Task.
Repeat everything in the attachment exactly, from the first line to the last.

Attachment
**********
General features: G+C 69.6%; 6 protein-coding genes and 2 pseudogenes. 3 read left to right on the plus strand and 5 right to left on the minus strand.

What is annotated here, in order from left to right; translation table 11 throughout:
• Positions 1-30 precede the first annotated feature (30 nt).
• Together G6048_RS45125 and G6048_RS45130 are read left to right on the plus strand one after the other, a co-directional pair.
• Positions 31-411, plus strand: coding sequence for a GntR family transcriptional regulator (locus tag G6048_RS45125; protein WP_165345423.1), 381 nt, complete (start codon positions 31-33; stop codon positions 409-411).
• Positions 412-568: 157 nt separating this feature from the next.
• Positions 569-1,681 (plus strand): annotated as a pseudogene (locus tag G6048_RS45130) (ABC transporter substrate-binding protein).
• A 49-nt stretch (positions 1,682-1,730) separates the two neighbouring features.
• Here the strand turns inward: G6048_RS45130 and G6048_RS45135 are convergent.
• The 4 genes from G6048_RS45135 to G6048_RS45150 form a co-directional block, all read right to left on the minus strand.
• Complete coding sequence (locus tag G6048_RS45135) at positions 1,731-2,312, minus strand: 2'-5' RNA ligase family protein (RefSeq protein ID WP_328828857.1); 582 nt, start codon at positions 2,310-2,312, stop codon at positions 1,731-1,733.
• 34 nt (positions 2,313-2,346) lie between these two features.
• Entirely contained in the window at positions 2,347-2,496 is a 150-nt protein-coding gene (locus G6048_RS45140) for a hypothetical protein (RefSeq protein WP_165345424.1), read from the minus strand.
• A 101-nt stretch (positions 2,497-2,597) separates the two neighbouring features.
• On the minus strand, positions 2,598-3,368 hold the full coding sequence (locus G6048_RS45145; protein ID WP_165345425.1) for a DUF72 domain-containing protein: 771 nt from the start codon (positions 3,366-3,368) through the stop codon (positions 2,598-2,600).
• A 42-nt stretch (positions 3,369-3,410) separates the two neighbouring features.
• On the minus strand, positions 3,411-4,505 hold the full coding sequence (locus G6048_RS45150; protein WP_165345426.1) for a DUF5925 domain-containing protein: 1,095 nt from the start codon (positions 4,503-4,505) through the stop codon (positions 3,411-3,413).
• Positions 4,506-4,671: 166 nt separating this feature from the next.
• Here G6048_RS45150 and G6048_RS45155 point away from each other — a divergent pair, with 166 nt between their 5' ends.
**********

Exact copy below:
General features: G+C 69.6%; 6 protein-coding genes and 2 pseudogenes. 3 read left to right on the plus strand and 5 right to left on the minus strand.

What is annotated here, in order from left to right; translation table 11 throughout:
• Positions 1-30 precede the first annotated feature (30 nt).
• Together G6048_RS45125 and G6048_RS45130 are read left to right on the plus strand one after the other, a co-directional pair.
• Positions 31-411, plus strand: coding sequence for a GntR family transcriptional regulator (locus tag G6048_RS45125; protein WP_165345423.1), 381 nt, complete (start codon positions 31-33; stop codon positions 409-411).
• Positions 412-568: 157 nt separating this feature from the next.
• Positions 569-1,681 (plus strand): annotated as a pseudogene (locus tag G6048_RS45130) (ABC transporter substrate-binding protein).
• A 49-nt stretch (positions 1,682-1,730) separates the two neighbouring features.
• Here the strand turns inward: G6048_RS45130 and G6048_RS45135 are convergent.
• The 4 genes from G6048_RS45135 to G6048_RS45150 form a co-directional block, all read right to left on the minus strand.
• Complete coding sequence (locus tag G6048_RS45135) at positions 1,731-2,312, minus strand: 2'-5' RNA ligase family protein (RefSeq protein ID WP_328828857.1); 582 nt, start codon at positions 2,310-2,312, stop codon at positions 1,731-1,733.
• 34 nt (positions 2,313-2,346) lie between these two features.
• Entirely contained in the window at positions 2,347-2,496 is a 150-nt protein-coding gene (locus G6048_RS45140) for a hypothetical protein (RefSeq protein WP_165345424.1), read from the minus strand.
• A 101-nt stretch (positions 2,497-2,597) separates the two neighbouring features.
• On the minus strand, positions 2,598-3,368 hold the full coding sequence (locus G6048_RS45145; protein ID WP_165345425.1) for a DUF72 domain-containing protein: 771 nt from the start codon (positions 3,366-3,368) through the stop codon (positions 2,598-2,600).
• A 42-nt stretch (positions 3,369-3,410) separates the two neighbouring features.
• On the minus strand, positions 3,411-4,505 hold the full coding sequence (locus G6048_RS45150; protein WP_165345426.1) for a DUF5925 domain-containing protein: 1,095 nt from the start codon (positions 4,503-4,505) through the stop codon (positions 3,411-3,413).
• Positions 4,506-4,671: 166 nt separating this feature from the next.
• Here G6048_RS45150 and G6048_RS45155 point away from each other — a divergent pair, with 166 nt between their 5' ends.